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9.5 — Overloading unary operators +, -, and !

Overloading unary operators

Unlike the operators you’ve seen so far, the positive (+), negative (-) and logical not (!) operators all are unary operators, which means they only operate on one operand. Because they only operate on the object they are applied to, typically unary operator overloads are implemented as member functions. All three operands are implemented in an identical manner.

Let’s take a look at how we’d implement operator- on the Cents class we used in a previous example:

This should be straightforward. Our overloaded negative operator (-) is a unary operator implemented as a member function, so it takes no parameters (it operates on the *this object). It returns a Cents object that is the negation of the original Cents value. Because operator- does not modify the Cents object, we can (and should) make it a const function (so it can be called on const Cents objects).

Note that there’s no confusion between the negative operator- and the minus operator- since they have a different number of parameters.

Here’s another example. The ! operator is the logical negation operator -- if an expression evaluates to “true”, operator! will return false, and vice-versa. We commonly see this applied to boolean variables to test whether they are true or not:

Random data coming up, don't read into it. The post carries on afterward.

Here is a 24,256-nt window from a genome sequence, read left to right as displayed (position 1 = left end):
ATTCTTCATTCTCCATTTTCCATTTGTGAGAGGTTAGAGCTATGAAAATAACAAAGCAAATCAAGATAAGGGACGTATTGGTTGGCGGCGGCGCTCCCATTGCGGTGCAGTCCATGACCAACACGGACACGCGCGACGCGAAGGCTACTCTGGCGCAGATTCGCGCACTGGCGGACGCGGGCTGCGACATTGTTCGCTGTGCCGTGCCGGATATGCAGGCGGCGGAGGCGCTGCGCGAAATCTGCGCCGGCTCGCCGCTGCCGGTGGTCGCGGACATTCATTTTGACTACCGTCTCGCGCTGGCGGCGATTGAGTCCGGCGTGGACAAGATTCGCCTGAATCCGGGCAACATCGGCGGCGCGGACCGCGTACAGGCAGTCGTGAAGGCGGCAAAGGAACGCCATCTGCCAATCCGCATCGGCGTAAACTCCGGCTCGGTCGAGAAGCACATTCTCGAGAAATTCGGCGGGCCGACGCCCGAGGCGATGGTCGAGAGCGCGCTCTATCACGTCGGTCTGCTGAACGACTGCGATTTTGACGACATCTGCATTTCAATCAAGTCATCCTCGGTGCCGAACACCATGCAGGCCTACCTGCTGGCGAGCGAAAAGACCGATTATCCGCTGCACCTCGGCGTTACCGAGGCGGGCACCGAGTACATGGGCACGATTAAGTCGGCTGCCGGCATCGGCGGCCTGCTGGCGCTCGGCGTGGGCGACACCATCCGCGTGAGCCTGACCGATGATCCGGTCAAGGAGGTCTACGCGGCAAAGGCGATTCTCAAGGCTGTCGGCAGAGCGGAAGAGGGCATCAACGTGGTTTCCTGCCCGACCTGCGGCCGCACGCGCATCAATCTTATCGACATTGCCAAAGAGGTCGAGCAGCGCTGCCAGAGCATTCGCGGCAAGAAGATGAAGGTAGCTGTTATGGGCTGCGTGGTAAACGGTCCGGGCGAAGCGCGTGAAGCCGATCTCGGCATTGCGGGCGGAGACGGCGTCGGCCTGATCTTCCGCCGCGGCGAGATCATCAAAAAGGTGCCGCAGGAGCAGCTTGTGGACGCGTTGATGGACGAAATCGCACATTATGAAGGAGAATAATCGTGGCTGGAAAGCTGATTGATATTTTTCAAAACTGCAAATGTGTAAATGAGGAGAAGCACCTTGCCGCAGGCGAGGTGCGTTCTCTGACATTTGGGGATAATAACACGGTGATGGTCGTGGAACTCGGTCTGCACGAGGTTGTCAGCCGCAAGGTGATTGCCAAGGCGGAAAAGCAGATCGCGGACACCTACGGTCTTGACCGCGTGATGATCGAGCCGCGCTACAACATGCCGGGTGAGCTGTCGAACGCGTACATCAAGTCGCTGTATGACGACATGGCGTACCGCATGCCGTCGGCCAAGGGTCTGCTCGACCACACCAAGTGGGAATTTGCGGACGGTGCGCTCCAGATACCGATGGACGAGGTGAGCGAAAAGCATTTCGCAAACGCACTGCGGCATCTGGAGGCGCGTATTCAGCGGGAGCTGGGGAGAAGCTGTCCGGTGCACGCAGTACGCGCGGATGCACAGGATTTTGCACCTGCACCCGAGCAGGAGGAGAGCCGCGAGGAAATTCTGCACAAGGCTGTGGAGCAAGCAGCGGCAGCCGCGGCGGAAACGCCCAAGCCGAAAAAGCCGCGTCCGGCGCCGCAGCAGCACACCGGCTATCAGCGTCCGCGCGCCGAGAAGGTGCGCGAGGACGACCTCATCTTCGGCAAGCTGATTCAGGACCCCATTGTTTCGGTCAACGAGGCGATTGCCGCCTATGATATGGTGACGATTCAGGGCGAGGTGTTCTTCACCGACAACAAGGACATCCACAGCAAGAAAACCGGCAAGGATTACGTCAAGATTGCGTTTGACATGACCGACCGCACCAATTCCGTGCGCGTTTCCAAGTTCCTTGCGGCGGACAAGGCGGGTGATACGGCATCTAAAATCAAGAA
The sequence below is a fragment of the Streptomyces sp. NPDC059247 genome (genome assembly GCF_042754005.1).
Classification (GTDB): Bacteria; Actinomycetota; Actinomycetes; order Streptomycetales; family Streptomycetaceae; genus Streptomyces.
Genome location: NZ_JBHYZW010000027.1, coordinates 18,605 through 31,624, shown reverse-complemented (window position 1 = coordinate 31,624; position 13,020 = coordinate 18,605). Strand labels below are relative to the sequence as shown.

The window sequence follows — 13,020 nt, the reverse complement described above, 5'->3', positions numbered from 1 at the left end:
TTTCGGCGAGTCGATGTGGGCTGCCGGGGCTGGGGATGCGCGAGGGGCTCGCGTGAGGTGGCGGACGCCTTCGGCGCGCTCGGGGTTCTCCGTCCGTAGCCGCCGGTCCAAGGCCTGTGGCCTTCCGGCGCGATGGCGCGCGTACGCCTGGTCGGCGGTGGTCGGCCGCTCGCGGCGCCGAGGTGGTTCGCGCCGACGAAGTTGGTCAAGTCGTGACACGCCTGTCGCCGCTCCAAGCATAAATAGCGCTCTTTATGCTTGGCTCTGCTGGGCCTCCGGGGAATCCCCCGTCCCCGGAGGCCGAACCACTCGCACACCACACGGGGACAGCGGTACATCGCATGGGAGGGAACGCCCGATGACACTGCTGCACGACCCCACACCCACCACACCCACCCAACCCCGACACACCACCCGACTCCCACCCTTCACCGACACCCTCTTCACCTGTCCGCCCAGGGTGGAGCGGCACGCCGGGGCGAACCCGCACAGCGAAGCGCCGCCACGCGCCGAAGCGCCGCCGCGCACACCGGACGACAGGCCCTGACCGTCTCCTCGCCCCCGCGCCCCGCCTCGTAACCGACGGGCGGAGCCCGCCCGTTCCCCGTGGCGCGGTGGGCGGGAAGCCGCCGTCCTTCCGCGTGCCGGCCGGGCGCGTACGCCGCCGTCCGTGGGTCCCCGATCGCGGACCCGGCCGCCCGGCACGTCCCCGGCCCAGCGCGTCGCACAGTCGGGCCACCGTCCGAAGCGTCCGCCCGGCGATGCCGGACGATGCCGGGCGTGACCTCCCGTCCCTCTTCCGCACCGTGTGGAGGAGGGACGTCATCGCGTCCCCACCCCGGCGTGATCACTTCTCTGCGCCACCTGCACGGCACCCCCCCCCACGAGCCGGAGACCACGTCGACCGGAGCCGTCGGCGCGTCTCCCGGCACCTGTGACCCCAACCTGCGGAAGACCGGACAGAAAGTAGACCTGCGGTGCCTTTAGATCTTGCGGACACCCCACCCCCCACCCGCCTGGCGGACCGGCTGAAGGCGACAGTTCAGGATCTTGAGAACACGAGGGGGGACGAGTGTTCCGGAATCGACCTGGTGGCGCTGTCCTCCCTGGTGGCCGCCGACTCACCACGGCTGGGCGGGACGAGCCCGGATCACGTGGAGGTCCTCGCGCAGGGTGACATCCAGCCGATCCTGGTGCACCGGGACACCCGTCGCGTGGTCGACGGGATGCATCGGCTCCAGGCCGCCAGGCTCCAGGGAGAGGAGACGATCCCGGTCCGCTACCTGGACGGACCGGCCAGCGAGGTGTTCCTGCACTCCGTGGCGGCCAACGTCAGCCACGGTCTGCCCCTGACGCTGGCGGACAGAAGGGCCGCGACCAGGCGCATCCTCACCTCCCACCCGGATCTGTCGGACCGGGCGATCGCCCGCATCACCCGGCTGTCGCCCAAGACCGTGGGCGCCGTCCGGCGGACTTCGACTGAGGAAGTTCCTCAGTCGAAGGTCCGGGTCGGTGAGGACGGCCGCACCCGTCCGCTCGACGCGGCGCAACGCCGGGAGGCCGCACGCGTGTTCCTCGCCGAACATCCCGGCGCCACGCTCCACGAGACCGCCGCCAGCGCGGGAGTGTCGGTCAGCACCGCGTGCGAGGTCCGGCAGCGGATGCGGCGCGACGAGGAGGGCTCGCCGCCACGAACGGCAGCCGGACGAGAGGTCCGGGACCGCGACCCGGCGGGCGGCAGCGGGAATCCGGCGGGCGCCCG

For integers, 0 evaluates to false, and anything else to true, so operator! as applied to integers will return true for an integer value of 0 and false otherwise.

Extending the concept, we can say that operator! should evaluate to true if the state of the object is “false”, “zero”, or whatever the default initialization state is.

The following example shows an overload of both operator- and operator! for a user-defined Point class:

The overloaded operator! for this class returns the boolean value “true” if the Point is set to the default value at coordinate (0.0, 0.0, 0.0). Thus, the above code produces the result:

point is set at the origin.

Quiz time

1) Implement overloaded operator+ for the Point class.

Show Solution [1]

9.6 -- Overloading the comparison operators [2]
Index [3]
9.4 -- Overloading operators using member functions [4]